Voices
Illustration by Krieg Barrie

Phasing out sacrifice

It's too early to reduce the price for change

Issue: "The Obama era," Feb. 14, 2009

Like every other smart merchandiser in this bewildering climate, President Barack Obama is lowering his prices. Before he took office, price tags everywhere announced that nothing less than "sacrifice" would be required of those who would buy into his policies and programs. Now you can look around the store and see that mere "responsibility" will do.

If it's really what the new president has in mind, what we're watching is a strange new kind of bait-and-switch. It's like arriving at the store looking for something of great significance-and being ready to pay a premium price-but being told, "Sorry, we're all out. There's none of that available. But we do have an ample supply of this cheap substitute."

I was born just four months before Pearl Harbor, so I have no personal recollection of the sacrifices U.S. citizens made to help achieve victory in World War II. I heard my parents talk about how gas and tires were rationed-but that's all; I never experienced it myself. And now for two full generations, we Americans still haven't paid much in the form of societal sacrifice for the freedom and prosperity we enjoy. (Yes, I'm mindful of those families who have lost sons and daughters in our various wars, or whose children have suffered grievous and life-changing wounds. But I'm talking here of sacrifice that we all bear-society-wide sacrifice that is real and noticeable and at least a little uncomfortable.)

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In between World War II and the present scene have been Vietnam, the Cold War, Afghanistan, and Iraq-and in all of those contexts we've heard debates about whether we could afford "guns and butter" at the same time. Were we wealthy enough, folks asked, to take on an enormously costly societal assignment-and still enjoy our luxuries along the way?

John F. "Ask-not-what-your-country-can-do-for-you" Kennedy hinted at a price hike but wasn't in office long enough to show follow-through. Lyndon Johnson's policies implicitly taught us that yes, we could wage an expensive war in Vietnam without resorting to World War II-type rationing. And Ronald Reagan, making the same basic argument when he told the Soviet Union that the U.S. economy was better prepared than theirs to win an arms race, enjoyed the judgment of actual history: He won the war and left the country more prosperous than he found it.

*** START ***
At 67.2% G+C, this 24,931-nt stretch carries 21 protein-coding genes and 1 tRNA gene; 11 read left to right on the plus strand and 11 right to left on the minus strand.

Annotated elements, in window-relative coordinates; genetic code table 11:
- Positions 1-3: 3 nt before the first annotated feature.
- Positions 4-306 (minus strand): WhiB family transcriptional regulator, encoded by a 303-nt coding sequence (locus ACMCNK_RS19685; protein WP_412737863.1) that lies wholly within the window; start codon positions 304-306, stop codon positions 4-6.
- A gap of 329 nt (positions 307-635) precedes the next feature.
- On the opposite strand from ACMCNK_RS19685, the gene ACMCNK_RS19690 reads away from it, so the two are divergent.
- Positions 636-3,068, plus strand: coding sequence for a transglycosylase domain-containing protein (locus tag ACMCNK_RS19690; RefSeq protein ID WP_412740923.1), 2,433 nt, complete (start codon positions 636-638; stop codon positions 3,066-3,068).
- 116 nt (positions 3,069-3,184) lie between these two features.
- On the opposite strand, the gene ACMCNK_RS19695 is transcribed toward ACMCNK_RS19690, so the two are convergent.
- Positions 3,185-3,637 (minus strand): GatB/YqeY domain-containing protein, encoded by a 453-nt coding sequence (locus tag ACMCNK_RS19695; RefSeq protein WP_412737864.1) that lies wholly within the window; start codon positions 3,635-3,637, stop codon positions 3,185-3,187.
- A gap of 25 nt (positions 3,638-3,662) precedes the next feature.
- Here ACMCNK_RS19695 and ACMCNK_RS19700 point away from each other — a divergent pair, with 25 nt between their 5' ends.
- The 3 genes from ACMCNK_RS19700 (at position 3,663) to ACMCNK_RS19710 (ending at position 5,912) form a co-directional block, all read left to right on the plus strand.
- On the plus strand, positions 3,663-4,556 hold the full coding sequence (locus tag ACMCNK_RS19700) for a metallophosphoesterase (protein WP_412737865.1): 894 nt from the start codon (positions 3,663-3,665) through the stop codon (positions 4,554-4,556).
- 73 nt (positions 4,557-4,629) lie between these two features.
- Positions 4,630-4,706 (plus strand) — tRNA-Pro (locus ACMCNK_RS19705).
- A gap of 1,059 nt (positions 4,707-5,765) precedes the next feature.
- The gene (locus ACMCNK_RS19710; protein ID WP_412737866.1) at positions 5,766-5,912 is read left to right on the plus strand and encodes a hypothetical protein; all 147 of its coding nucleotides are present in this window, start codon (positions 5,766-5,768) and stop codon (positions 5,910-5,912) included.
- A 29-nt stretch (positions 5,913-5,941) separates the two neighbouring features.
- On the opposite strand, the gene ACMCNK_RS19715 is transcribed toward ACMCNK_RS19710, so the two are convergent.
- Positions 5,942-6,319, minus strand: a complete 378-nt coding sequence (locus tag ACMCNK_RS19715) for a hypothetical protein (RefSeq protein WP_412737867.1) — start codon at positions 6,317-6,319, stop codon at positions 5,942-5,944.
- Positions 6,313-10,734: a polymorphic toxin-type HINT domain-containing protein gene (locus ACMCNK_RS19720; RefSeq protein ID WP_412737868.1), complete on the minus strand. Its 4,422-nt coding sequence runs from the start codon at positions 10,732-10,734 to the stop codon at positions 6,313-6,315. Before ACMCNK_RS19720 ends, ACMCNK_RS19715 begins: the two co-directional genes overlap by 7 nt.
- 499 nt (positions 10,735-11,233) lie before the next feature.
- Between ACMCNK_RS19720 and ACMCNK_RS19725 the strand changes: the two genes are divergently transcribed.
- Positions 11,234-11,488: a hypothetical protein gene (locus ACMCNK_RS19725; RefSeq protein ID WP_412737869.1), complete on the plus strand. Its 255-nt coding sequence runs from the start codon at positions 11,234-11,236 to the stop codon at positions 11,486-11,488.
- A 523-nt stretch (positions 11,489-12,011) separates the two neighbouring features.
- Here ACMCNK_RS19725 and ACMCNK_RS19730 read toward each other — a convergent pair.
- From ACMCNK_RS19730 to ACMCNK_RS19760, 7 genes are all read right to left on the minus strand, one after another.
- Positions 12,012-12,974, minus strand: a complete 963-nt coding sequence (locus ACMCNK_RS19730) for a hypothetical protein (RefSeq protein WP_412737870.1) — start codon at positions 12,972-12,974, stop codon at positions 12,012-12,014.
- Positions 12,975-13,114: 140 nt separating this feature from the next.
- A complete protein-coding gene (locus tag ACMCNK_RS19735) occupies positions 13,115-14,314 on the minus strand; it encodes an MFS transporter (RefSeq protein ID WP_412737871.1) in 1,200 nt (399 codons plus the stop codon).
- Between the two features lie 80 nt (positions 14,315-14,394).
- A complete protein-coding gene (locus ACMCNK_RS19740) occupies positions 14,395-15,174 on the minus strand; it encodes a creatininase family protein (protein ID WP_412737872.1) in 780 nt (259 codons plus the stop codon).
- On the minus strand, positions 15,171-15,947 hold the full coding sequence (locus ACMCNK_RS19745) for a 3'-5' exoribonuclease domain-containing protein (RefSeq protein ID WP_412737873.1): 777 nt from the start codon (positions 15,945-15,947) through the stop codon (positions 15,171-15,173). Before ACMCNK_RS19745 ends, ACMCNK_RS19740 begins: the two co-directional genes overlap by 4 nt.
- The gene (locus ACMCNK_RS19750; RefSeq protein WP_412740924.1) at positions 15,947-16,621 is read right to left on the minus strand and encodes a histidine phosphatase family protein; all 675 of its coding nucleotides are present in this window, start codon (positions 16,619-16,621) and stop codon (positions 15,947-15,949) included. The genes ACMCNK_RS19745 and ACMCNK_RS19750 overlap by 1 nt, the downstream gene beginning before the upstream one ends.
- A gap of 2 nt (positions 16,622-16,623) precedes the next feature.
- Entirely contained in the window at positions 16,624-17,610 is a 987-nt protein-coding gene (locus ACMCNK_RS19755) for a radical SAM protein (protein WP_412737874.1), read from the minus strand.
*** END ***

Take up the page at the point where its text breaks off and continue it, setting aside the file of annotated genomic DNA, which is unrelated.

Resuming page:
George W. Bush was not so blessed. History, from a slightly longer perspective, may well record that he did the right thing in waging a war to overthrow Saddam Hussein and send a tough message to other terrorists. But even many who agreed with that commitment have said, from the beginning, that Bush should also have called the nation's people to a special commitment-and even sacrifice-to shape the context of the war effort.

It's too late now, of course, to know whether such a commitment half a dozen years ago and such an exercise in the years since might have galvanized the nation. I tend to think such a call would have helped both the nation and Bush. People tend to stay loyal to that which they are most heavily invested in.

But the flip side of the issue is that it takes bold leadership to tell people it's time for sacrifice. Spelling out the real-life details of such sacrifice is a terrifying test of presidential mettle. And that's right where Obama finds himself now during the early days of his presidency. It was one thing for him to talk about "sacrifice" during months of campaigning-which the record shows he did hundreds of times. It was one thing to refer to sacrifice repeatedly at the Democratic convention in Denver last August. It was one thing to speak of it several times in Chicago the night he won the election Nov. 4.

Is it significant, then, that "sacrifice" got just two mentions in Obama's inaugural address-and that both times the reference was not to us but to our American ancestors? I don't even know, of course, what specifics Candidate Obama had in mind over the last couple of years when he so regularly suggested "sacrifice" as a worthy theme for the American people. I do worry, though, that this early in the game he would send a message that we can tackle all our current challenges at some reduced price.

If you have a question or comment for Joel Belz, send it to jbelz@worldmag.com.

Joel Belz
Joel Belz

Joel, WORLD's founder, writes a regular column for the magazine and contributes commentaries for The World and Everything in It. He is also the author of Consider These Things.

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